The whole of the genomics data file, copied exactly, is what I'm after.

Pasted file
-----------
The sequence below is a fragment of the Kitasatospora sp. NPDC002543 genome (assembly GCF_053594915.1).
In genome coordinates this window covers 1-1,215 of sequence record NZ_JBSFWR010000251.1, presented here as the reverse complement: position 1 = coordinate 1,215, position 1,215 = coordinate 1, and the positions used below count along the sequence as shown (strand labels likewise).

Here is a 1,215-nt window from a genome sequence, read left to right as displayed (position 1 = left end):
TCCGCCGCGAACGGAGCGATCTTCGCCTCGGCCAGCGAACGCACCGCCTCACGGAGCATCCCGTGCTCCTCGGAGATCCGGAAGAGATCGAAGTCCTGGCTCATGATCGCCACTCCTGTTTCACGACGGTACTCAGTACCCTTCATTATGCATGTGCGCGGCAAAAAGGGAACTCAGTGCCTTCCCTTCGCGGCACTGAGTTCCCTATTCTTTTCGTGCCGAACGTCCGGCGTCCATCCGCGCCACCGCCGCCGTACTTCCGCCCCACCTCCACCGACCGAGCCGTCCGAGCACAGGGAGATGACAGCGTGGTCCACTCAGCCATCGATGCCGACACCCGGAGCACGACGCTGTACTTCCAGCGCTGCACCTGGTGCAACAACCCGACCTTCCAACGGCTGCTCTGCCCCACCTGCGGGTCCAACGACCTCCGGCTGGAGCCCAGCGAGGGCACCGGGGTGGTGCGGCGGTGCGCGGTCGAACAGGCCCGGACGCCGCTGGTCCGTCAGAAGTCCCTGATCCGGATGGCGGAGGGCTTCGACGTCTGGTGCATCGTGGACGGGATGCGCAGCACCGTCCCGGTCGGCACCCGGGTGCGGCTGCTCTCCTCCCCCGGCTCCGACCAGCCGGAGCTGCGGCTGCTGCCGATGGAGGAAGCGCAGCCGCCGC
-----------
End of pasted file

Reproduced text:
The sequence below is a fragment of the Kitasatospora sp. NPDC002543 genome (assembly GCF_053594915.1).
In genome coordinates this window covers 1-1,215 of sequence record NZ_JBSFWR010000251.1, presented here as the reverse complement: position 1 = coordinate 1,215, position 1,215 = coordinate 1, and the positions used below count along the sequence as shown (strand labels likewise).

Here is a 1,215-nt window from a genome sequence, read left to right as displayed (position 1 = left end):
TCCGCCGCGAACGGAGCGATCTTCGCCTCGGCCAGCGAACGCACCGCCTCACGGAGCATCCCGTGCTCCTCGGAGATCCGGAAGAGATCGAAGTCCTGGCTCATGATCGCCACTCCTGTTTCACGACGGTACTCAGTACCCTTCATTATGCATGTGCGCGGCAAAAAGGGAACTCAGTGCCTTCCCTTCGCGGCACTGAGTTCCCTATTCTTTTCGTGCCGAACGTCCGGCGTCCATCCGCGCCACCGCCGCCGTACTTCCGCCCCACCTCCACCGACCGAGCCGTCCGAGCACAGGGAGATGACAGCGTGGTCCACTCAGCCATCGATGCCGACACCCGGAGCACGACGCTGTACTTCCAGCGCTGCACCTGGTGCAACAACCCGACCTTCCAACGGCTGCTCTGCCCCACCTGCGGGTCCAACGACCTCCGGCTGGAGCCCAGCGAGGGCACCGGGGTGGTGCGGCGGTGCGCGGTCGAACAGGCCCGGACGCCGCTGGTCCGTCAGAAGTCCCTGATCCGGATGGCGGAGGGCTTCGACGTCTGGTGCATCGTGGACGGGATGCGCAGCACCGTCCCGGTCGGCACCCGGGTGCGGCTGCTCTCCTCCCCCGGCTCCGACCAGCCGGAGCTGCGGCTGCTGCCGATGGAGGAAGCGCAGCCGCCGC